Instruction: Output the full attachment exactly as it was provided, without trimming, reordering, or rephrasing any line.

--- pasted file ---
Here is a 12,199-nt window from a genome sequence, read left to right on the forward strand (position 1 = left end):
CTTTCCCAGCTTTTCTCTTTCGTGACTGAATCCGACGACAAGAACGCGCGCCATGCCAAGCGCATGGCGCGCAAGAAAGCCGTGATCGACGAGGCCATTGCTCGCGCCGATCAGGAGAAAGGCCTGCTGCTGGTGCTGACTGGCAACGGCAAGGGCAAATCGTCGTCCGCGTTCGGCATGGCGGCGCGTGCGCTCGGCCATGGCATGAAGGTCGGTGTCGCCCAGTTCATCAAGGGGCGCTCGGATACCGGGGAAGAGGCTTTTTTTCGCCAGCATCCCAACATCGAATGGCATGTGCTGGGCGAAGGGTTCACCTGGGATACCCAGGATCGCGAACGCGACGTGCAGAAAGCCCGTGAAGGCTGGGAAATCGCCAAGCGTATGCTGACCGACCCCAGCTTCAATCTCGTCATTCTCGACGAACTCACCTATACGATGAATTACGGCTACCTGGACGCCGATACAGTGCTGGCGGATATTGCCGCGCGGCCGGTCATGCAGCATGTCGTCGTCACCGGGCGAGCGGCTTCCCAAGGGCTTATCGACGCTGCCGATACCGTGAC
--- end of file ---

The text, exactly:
Here is a 12,199-nt window from a genome sequence, read left to right on the forward strand (position 1 = left end):
CTTTCCCAGCTTTTCTCTTTCGTGACTGAATCCGACGACAAGAACGCGCGCCATGCCAAGCGCATGGCGCGCAAGAAAGCCGTGATCGACGAGGCCATTGCTCGCGCCGATCAGGAGAAAGGCCTGCTGCTGGTGCTGACTGGCAACGGCAAGGGCAAATCGTCGTCCGCGTTCGGCATGGCGGCGCGTGCGCTCGGCCATGGCATGAAGGTCGGTGTCGCCCAGTTCATCAAGGGGCGCTCGGATACCGGGGAAGAGGCTTTTTTTCGCCAGCATCCCAACATCGAATGGCATGTGCTGGGCGAAGGGTTCACCTGGGATACCCAGGATCGCGAACGCGACGTGCAGAAAGCCCGTGAAGGCTGGGAAATCGCCAAGCGTATGCTGACCGACCCCAGCTTCAATCTCGTCATTCTCGACGAACTCACCTATACGATGAATTACGGCTACCTGGACGCCGATACAGTGCTGGCGGATATTGCCGCGCGGCCGGTCATGCAGCATGTCGTCGTCACCGGGCGAGCGGCTTCCCAAGGGCTTATCGACGCTGCCGATACCGTGAC